Meanwhile, the Kaanapali Land Management Corp. (KLM)attempted to develop an entitled parcel of 14 acres of land at North Beach, but, facing community resistance, sold the land to another developer. The financial woes of the agricultural business decreased the value of the land significantly, forcing KLM to rethink its approach to land development. It had experienced, along with the community, the suffering caused by the cessation of agriculture in West Maui. It had seen bitterness grow as longtime residents, suddenly deprived of their livelihood, came to believe that they now had no say in the future of their community and might no longer be able to afford to live on the land that had been home to them for so many years.
It was clear to KLM that the old land management approach of maximizing profits was no longer either responsible or effective. Alienating members of such a tightly knit community was no way to achieve a harmonious and efficient development process.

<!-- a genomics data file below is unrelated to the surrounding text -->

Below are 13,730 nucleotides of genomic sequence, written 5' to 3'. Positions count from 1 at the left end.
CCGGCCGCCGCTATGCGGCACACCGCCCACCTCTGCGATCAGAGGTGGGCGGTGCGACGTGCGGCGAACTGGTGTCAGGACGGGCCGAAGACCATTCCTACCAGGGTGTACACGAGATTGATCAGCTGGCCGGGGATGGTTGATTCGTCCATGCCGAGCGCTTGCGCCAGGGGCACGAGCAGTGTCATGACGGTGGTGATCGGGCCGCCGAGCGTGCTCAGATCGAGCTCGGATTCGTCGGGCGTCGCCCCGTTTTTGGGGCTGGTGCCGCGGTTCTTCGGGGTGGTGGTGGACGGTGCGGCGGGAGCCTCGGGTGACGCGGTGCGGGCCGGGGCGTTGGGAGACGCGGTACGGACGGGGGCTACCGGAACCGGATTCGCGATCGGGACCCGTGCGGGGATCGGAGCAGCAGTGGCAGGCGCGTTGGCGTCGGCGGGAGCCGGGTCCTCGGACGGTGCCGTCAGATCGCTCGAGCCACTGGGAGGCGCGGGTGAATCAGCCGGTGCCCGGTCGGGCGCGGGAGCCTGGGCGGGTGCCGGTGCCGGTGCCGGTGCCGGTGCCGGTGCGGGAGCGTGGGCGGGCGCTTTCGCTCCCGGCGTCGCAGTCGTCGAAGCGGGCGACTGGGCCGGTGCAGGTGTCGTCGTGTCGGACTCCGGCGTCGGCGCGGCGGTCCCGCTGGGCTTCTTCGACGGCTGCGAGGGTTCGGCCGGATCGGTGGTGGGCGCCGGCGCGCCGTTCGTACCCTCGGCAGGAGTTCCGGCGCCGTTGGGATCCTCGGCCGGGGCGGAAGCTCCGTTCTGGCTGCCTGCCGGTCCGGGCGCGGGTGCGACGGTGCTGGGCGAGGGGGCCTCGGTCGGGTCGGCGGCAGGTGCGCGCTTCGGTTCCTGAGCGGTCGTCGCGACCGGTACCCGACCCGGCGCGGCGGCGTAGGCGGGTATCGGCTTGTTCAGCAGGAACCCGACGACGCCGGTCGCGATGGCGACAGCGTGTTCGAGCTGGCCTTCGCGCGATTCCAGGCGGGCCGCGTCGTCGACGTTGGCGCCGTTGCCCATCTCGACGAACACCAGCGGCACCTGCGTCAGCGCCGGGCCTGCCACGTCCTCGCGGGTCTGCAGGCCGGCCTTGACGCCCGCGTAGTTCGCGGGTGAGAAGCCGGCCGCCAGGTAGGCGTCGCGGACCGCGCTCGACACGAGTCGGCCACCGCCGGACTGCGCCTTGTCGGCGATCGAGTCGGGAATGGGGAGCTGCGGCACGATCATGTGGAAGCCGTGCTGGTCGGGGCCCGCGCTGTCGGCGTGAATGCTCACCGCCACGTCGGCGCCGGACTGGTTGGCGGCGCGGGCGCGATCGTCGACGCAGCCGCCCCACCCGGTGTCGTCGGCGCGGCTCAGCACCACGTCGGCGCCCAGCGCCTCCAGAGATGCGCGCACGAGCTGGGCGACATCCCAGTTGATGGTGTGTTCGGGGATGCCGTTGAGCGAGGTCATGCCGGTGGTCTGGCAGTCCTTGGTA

For its new Ka‘anapali 2020 master-planned community project, KLM sponsored a Future Search Conference to ensure the project reflected the vision of the West Maui community. The theme of the conference was “Making It Pono” (better, more righteous) and to that end, KLM reached out to the public and shared information, including sophisticated land use feasibility studies, with any and all interested community members. The vision of Ka‘anapali 2020, originally embracing more than 4,000 acres of Honokowai property, was developed through the conference and with written and oral statements from various community participants in a long series of public meetings.